Related: Our obituary of Astral Weeks producer Lewis Merenstein

None is more explicit in evoking his birthplace than the haunting “Cyprus Avenue,” where Morrison’s fusion of poetic detail and tremulous emotion is palpable. The song proceeds slowly, suggesting the singer’s passage along a street rising up from memory, “conquered in a car seat” in trembling contemplation of adolescent passions that render him nearly speechless:

“Yeah, my tongue gets tied
Every, every, every time I try to speak
My tongue gets tied
Every time I try to speak
And my inside shakes just like a leaf on a tree…”

Listen to “Cyprus Avenue”

As he stutters and repeats words, Morrison seems literally entranced. The lyricism of his singing and the gentle beauty of the arrangement, with its patient gait once more anchored in Davis’ bass and gracefully shaded by harpsichord figures, is mesmerizing.

The alternation of more rhythmic, uptempo songs with quieter pieces shapes the entire album. Side one’s “Beside You” and “Cyprus Avenue” bracket another bright, major key romantic celebration in “Sweet Thing,” which shares the set’s focus on triple-meter structures, in this case 6/4. And following “Cyprus Avenue,” Morrison leads off the second side of the original LP with “The Way Young Lovers Do,” a fast waltz that’s roiled by Davis’ slyly off-center bass line and enlivened by Larry Fallon’s horn and string arrangements.

Listen to “The Way Young Lovers Do”

The remaining three songs on Astral Weeks confirm its uncompromised poetic intensity as a template for the Celtic soul sensibility that has dominated Morrison’s long and prolific catalog since. With “Madame George,” he creates an extraordinary portrait of a Belfast transvestite, laced with tender empathy, rendered with narrative detail, and populated with characters in a cinematic tableau:

“Down on Cyprus Avenue
With a childlike vision leaping into view
Clicking, clacking of the high-heeled shoe
Ford and Fitzroy, Madame George
Marching with the soldier boy behind…”

Listen to “Madame George”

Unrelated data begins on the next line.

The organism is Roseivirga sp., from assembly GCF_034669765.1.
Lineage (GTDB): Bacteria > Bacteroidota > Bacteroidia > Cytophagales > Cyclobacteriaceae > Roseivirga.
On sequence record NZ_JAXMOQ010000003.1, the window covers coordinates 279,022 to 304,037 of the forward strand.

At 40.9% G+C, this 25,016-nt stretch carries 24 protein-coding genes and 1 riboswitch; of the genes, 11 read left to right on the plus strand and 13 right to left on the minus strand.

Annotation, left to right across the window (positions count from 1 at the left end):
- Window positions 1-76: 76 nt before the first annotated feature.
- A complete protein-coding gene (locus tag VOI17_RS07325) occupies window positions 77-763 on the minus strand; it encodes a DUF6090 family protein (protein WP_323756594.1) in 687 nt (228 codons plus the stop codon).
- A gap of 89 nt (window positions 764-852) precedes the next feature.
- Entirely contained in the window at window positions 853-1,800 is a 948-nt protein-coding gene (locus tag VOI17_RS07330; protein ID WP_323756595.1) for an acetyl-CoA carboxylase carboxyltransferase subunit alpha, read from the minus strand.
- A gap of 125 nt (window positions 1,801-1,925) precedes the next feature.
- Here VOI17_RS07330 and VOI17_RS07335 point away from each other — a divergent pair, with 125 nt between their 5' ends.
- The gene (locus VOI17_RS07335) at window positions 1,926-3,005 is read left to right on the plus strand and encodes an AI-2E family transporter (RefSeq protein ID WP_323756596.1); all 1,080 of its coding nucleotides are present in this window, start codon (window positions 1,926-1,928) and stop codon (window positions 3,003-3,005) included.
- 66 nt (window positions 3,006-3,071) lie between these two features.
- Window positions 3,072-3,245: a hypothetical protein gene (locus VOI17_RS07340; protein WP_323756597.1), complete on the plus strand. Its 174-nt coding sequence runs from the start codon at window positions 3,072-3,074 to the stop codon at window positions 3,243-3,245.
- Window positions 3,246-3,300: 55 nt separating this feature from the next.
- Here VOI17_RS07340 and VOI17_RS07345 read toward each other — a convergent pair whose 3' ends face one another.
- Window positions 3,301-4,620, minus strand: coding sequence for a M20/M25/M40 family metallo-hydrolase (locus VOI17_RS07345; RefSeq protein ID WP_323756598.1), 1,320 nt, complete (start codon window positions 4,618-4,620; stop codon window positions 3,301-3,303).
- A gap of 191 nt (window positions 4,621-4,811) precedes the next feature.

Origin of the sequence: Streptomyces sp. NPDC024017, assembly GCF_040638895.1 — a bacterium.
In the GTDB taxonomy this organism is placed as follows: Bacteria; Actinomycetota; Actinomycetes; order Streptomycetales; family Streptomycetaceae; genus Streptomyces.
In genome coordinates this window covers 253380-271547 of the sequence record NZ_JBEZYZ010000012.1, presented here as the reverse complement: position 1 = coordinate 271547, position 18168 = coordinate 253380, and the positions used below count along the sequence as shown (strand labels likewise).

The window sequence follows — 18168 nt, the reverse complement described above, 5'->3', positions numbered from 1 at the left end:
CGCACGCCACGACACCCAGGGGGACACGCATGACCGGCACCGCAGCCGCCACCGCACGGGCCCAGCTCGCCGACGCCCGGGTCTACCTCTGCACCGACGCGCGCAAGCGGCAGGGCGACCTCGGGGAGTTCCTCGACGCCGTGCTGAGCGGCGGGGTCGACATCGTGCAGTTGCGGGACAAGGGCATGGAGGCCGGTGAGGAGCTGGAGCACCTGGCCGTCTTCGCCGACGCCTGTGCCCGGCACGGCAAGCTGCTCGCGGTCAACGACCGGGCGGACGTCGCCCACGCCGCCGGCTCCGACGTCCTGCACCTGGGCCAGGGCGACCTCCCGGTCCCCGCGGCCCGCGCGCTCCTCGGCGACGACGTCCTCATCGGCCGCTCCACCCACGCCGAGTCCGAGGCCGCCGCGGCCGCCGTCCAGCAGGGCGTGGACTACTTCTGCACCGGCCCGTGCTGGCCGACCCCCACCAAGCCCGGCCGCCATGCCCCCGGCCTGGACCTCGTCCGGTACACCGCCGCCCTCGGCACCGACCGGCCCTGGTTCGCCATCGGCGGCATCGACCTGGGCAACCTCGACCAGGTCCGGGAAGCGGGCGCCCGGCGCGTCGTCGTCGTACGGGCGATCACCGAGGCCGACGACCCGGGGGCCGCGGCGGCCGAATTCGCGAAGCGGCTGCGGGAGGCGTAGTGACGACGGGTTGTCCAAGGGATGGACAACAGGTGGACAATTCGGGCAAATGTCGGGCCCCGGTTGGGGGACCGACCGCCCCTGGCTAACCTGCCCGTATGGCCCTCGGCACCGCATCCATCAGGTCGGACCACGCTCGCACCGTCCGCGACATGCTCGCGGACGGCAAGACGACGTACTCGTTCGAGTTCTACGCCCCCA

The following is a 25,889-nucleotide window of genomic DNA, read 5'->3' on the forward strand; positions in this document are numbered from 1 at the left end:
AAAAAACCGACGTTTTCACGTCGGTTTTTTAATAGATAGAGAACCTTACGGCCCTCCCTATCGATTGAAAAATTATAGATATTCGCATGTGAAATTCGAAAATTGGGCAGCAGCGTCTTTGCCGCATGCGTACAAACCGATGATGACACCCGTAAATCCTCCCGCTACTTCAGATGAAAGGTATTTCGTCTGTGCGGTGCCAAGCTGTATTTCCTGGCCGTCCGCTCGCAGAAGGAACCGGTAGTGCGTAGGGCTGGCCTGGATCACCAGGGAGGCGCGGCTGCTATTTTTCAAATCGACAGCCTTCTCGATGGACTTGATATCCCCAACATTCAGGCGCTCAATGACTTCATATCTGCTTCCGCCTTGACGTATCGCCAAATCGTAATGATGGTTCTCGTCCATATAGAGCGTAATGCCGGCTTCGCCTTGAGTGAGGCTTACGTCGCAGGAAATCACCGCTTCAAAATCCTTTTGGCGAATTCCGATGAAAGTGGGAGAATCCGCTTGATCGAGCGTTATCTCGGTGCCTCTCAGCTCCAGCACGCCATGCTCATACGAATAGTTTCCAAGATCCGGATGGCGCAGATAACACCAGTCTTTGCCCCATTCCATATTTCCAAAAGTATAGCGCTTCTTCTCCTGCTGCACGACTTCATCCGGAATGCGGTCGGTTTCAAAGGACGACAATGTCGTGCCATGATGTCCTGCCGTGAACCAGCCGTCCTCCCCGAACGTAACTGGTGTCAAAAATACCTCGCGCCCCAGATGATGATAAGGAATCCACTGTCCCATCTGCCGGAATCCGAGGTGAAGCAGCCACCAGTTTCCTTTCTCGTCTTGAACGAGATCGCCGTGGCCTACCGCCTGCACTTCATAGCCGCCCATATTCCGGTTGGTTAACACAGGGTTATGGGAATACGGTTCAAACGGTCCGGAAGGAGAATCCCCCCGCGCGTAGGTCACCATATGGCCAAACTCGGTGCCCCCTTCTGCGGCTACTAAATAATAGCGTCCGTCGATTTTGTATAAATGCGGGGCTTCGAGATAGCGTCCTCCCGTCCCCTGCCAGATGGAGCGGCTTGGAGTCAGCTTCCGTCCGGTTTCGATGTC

In his quest for spiritual rebirth, Morrison moves from childhood memory through first love, disillusion, old age and, on the album’s final track, death itself. “I know you’re dying, baby, and I know you know it, too,” he sings on “Slim Slow Slider,” which recalls the deathbed vignette of “T.B. Sheets,” a standout on the otherwise bowdlerized Blowin’ Your Mind! album Bang Records had rushed into release in 1967, setting off the dispute that poisoned its ties to Morrison. The version of “Slim Slow Slider” that appears on Astral Weeks ends with death’s final defeat, yet the longer take included in the 2015 reissue ends on a very different, arguably redemptive note.

Listen to “Slim Slow Slider” (Long version)

Such music would be impressive had Morrison and Merenstein groomed these performances over months of studio takes. The miracle is that all eight songs were captured in just two days of sessions on September 25 and October 15. (An October 1 session was doomed, scrubbed after three hours of dead-end takes.) Richard Davis, Jay Berliner, percussionist and vibraphonist Warren Smith Jr., and drummer Connie Kay were strangers, respected jazz musicians who barely exchanged words with Morrison, who sang and played guitar from within an isolation booth while the others freely improvised. Larry Fallon’s string and horn charts were the only through-composed elements of the project. That something verging on telepathy was afoot is perhaps best illustrated by the title song, the last of four finished basic tracks cut on the first evening and captured on the first take.